Me And That Man - New Man, New Songs, Same Shit, Vol.1

Me And That Man New Man, New Songs, Same Shit, Vol.1 cover
Me And That Man
New Man, New Songs, Same Shit, Vol.1
Napalm Records
I was never the biggest fan of Behemoth, although, I understand their appeal and how their longevity and tenacity along with some key – good releases and the lack of a really edgy extreme metal band these days has allowed them to rise to the echelon of festival line ups.
When Adam “Nergal” Darski, along with a guy named John Porter, created this project and released their debut a couple of years ago, in all honesty, I wasn’t too impressed. Country, acoustic, dark rock... it’s been done before, better yet, but despite the bias, I decided to give this sophomore effort a chance. With John Porter gone, a myriad of guests, assume the role of the “other man”.
Opener, “Run with the Devil” features Jorgen Munkeby from the Shining, on vocals, sadly. It has a sax in it, but despite the thumbing rhythm and nice vibe, the whiny vocal does little to endear its simple melody.
“Coming Home” has Sivert Hoyem on vocals and sounds like something Madrugada could have done… it’s decidedly better, but doesn’t really manage to sell the album.
Mat McNerney/Kvohst is the one who assumes mic duties on “Burning Churches”, a sardoni, foray into Johnny Cash territory and it’s kinda funny, silly and catchy in a self-deprecating way, giving Darski’s past.
“By the River” benefits by a smooth delivery and guitar by Emperor’s Ihsahn sounding like dark gospel. It doesn’t avoid becoming a little monotonous, but its crescendo into a really cleansing solo, saves it, by the bell.
Darski sings “Mestwo” in his native Polish and while is melodic melancholy goes down easy, I ain’t sure if I should feel catatonic or cataleptic... okay, it’s not that bad, but…
“Surrender” continues in the same dark blue/gospel way as its predecessor. Anders Landelius, from Dead Soul, seems to have a huskier but warm voice, that carries the song well and Rob Caggiano, of Anthrax and Volbeat fame, gifts the song with a fittingly poignant solo.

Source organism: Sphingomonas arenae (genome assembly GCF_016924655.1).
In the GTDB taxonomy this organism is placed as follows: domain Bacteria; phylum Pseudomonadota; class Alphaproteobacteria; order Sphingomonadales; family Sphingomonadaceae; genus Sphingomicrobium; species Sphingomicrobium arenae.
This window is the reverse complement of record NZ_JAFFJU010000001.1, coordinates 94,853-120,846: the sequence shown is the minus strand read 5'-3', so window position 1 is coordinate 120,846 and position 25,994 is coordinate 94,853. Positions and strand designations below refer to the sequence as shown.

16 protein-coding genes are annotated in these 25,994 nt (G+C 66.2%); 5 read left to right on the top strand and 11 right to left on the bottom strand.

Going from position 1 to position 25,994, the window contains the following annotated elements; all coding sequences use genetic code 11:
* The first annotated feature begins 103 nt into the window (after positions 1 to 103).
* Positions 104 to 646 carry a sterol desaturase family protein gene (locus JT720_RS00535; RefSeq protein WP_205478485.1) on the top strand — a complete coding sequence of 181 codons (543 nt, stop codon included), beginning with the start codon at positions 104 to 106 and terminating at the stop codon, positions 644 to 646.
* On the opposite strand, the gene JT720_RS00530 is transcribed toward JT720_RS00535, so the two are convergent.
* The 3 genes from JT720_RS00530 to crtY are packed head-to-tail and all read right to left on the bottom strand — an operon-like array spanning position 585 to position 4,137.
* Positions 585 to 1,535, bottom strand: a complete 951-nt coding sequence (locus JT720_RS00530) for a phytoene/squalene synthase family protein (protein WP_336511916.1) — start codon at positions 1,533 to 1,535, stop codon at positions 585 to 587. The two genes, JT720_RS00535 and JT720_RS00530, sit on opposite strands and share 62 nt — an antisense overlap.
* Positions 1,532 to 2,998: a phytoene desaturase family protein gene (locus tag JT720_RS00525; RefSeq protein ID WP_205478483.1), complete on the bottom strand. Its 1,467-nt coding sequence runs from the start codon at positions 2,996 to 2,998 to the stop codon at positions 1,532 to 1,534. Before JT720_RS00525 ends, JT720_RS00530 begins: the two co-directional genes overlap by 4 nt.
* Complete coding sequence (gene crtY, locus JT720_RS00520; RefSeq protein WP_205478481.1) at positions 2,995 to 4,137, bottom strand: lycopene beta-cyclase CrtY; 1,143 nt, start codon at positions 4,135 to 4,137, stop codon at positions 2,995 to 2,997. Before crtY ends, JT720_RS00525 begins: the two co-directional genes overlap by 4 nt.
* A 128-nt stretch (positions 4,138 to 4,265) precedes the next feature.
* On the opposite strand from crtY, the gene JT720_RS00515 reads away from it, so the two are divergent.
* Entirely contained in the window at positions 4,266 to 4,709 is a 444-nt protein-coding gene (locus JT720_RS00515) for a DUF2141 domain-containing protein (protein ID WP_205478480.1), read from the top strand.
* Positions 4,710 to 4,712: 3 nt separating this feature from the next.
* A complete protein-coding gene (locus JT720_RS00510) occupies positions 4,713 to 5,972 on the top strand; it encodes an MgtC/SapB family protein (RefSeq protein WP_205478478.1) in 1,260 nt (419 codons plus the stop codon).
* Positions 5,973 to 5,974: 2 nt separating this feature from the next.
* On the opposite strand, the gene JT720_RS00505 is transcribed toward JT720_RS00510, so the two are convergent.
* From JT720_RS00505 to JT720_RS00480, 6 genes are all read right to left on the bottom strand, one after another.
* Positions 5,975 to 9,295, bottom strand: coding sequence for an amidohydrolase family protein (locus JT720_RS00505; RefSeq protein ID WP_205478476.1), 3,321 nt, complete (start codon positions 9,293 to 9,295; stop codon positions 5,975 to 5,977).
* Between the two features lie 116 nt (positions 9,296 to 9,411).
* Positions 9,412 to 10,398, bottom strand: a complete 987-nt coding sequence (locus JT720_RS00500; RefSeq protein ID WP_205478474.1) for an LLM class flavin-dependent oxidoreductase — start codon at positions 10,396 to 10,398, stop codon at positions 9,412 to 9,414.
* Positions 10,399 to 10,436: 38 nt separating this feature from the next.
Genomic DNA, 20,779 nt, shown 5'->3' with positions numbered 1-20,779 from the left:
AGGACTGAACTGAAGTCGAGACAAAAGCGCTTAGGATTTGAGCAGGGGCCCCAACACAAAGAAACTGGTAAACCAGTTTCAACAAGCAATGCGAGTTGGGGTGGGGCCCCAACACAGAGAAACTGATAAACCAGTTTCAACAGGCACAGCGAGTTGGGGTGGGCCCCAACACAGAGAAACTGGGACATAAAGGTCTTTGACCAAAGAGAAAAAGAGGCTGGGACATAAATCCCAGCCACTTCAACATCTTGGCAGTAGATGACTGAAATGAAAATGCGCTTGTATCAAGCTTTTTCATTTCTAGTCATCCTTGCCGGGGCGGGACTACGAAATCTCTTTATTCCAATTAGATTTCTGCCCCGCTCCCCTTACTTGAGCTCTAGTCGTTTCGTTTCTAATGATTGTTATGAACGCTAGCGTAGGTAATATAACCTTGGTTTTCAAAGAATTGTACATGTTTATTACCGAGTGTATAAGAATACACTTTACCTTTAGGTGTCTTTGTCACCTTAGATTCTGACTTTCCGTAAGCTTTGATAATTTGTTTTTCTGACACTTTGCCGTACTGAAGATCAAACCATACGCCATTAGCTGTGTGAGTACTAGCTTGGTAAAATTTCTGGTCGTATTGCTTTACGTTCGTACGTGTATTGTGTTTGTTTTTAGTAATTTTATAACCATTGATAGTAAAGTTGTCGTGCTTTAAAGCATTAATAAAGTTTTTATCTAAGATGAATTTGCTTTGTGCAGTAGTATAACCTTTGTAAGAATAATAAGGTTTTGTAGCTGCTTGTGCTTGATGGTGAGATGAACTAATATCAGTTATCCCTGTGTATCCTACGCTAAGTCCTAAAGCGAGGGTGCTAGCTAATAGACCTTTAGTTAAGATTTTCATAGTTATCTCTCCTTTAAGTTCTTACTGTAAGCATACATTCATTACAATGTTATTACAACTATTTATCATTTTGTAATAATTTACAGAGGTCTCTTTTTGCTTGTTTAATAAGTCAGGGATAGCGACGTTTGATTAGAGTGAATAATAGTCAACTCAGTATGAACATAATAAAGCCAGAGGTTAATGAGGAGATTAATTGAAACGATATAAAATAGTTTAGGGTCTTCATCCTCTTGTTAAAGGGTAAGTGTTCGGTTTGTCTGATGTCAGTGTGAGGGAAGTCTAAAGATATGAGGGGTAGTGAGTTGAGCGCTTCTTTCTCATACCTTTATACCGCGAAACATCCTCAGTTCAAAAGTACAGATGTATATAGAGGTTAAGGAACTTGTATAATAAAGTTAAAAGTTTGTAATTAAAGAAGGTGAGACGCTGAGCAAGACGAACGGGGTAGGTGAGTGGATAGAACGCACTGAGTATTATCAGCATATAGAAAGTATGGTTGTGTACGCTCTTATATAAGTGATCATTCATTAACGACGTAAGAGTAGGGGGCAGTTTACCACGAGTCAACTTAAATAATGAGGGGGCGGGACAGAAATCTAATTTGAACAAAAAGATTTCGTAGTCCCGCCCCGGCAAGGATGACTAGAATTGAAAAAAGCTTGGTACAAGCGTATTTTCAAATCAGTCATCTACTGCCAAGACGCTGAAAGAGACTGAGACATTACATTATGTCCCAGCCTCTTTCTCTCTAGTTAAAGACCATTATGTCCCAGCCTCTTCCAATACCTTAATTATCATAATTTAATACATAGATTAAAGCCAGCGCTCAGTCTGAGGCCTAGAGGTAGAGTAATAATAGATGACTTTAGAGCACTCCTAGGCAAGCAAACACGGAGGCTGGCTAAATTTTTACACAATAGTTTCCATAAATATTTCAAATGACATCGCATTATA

“Deep Down South” goes redneck, complete with banjo and harmonica. It features Łuka Kuba on fiddle, Nicke Anderson, from Entombed and Lucifer, along with the chanteuse of the latter Johanna Sadonis, in something that probably sounds like Dolly Parton on LSD and distortion. Well, it does sound different and I suppose, with the amount of slow and miserable shit that precedes it… it does manage to change the flow a bit, even momentarily.
“Jerome Reuter” of Rome (a neo-folk band) must be one of the most obscure people featured on the album, but is not bad on the extremely dark folk of “Man of the Cross”.
Trivium’s Matt Heafy is too close to the mic, booming along on “You Will Be Mine”, a song of longing and unrequited love, which might have been great, if Heafy was Nick Cave. He’s not however and his impression is pretty meh...
“How Come?” has the capacity to sound good, with Slipknot/Stone Sour singer Corey Taylor sounding more authentic than half of the singers on this album. Caggiano makes a return for the solo along with Mastodon’t’s Brend Hinds, who must be having field day, with this hickey shit. It’s fair and probably one of the songs that actually give this album a reason to exist besides being a contractual obligation.
Lastly, serial self-mutilator Niklas Kvarforth from the Shinning also makes an appearance in the pretty chaotic “Confession” that goes from Cash straight to hell in a handbasket.
With quarantine due to coronavirus taking a bit of a metal toll, I don’t think I need to indulge in bad dark folk that without being as terrible as the first album is nothing to write home about. Two, at best three, roughly interesting tunes and too many guests make this sound like a suicider’s mixtape, only the title I have for it is : “Same shit, different (day) year”.